Joe Cardinalli has always been into special events. Initially interested in music and theater, over his career Cardinalli learned he is good at making things happen, from designing a set for a historical play to physically moving a building from one place to another.
Born and raised in Monterey, Cardinalli soon realized what he wanted to do was to facilitate entertainment for people. After attending Monterey Peninsula College (where he earned an associate’s degree in arts and theater), he obtained a master’s from San Jose State University (in theater arts and related technologies). By then, he had already become pretty well versed in theater design.
Cardinalli was “very lucky,” he says, to be hired by a company in Santa Clara that eventually became Atari. Before settling back in Monterey in 2006, Cardinalli worked for the city of San Jose for 32 years, eventually becoming the deputy director administrative services and overseeing a number of projects, from Christmas in the Park to the renovation of the San Jose Historical Museum.
Cardinalli “retired” and moved back to the Monterey Peninsula, only to spend another 15 years as executive and artistic director for performances and special events for CSU Monterey Bay. He was in charge of the campus’ World Theater, which pre-pandemic, hosted regular touring shows.
Currently, Cardinalli’s main responsibility is serving as president of the Festa Italia Foundation, a nonprofit whose purpose is to support the long tradition of cultivating Sicilian traditions through the annual Festa Italia event. (For more about the September event, visit festaitaliamonterey.org.)
It started locally in 1933. The event is nothing more and nothing less than the annual blessing of the fleet by Santa Rosalia. This year, Cardinalli helmed another successful Festa and has already started planning next year’s event. When asked why he keeps himself so busy, he says: “I don’t consider this work.”
Weekly: Can you describe the fun of old Monterey you witnessed as a child?
Cardinalli: I spent my childhood around the Fairgrounds and the Youth Center. I remember fireworks at the beach on the Fourth of July and bands playing all weekend. As a child, I wouldn’t go to Festa, but I remember that there was a parade. As a kid you don’t pay attention, you just have a good time.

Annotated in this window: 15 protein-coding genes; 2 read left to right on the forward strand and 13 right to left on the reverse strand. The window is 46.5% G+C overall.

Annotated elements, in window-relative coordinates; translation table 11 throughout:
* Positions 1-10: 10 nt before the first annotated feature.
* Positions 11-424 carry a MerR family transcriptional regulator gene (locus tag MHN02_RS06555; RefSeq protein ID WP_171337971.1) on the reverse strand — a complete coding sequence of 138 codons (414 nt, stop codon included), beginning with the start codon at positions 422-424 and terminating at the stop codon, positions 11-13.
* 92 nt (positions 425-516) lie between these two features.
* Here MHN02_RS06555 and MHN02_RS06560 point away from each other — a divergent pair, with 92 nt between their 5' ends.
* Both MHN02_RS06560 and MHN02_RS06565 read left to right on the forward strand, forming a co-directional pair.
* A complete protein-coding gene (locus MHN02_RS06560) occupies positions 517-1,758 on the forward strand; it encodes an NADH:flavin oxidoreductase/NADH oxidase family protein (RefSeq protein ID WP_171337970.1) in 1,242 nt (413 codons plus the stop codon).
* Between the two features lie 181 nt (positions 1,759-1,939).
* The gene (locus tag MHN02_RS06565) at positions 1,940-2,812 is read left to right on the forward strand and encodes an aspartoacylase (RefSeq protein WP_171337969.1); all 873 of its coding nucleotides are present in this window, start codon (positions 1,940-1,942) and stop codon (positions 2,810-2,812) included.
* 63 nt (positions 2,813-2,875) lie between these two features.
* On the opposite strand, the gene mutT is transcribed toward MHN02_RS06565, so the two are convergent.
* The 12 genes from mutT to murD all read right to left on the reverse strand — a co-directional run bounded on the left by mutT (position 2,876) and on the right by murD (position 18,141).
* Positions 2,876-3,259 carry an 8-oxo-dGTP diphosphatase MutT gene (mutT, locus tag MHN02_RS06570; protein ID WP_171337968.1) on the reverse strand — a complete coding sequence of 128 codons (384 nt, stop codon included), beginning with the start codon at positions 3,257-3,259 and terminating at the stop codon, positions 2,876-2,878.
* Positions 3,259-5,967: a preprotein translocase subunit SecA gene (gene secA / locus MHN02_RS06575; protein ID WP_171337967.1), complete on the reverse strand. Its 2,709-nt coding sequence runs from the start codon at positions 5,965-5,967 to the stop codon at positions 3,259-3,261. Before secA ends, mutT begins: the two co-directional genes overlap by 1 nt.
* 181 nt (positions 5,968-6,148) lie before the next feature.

I was a Boy Scout. We were always out in nature. My mother would let us run as far as the harbor. But I remember seeing accordion bands, and joining the marching band when I was 8. My first parade was maybe in 1948; I was marching with 40 other accordion players. [He dropped accordion at 12, because of rock ‘n’ roll.] I blame the Beatles.
You said that as a child, you didn’t attend Festa. Now you’re deeply connected to it. Are you Italian?
Full-blood Sicilian. My grandparents came from Isula dî Fìmmini in northwestern Sicily – Palermo – and were in Pittsburgh before they came to California. Dad has six brothers and six sisters.
Can you prove it with a legit Italian food memory?
Aww, Mother was a great cook. I remember Sunday mornings in my bedroom when I could smell the tomato sauce as early as 5-6am. Her meatballs were really soft. And her gnocchi. And our pizza was a square pizza, not like pizza today. And our cannoli – we didn’t like them with fruit so Mother would put chocolate chips inside.
Verified. So why did you return to Monterey?
I’ve always wanted to come back to this area, which has been so good to me.
Tell us about Festa.
We had a two-year hiatus, but we were back in September 2022. It’s a three-day event, a really fun three days. There’s entertainment all day long, local bands, bocce tournaments, Italian food. It’s a place to be on that weekend, have a slice of pizza, have cannoli. The entertainment is all free.
Who was Santa Rosalia?
She is the patron saint of Palermo and the patron saint of Sicilian fishermen. She was born in the 11th century in Palermo and gave her life to God. The statue of Santa Rosalia is being used in the procession before blessing the fleet. We continue to do that today – after we raise the Sicilian flag, we march to the end of the wharf and we bless the fleet.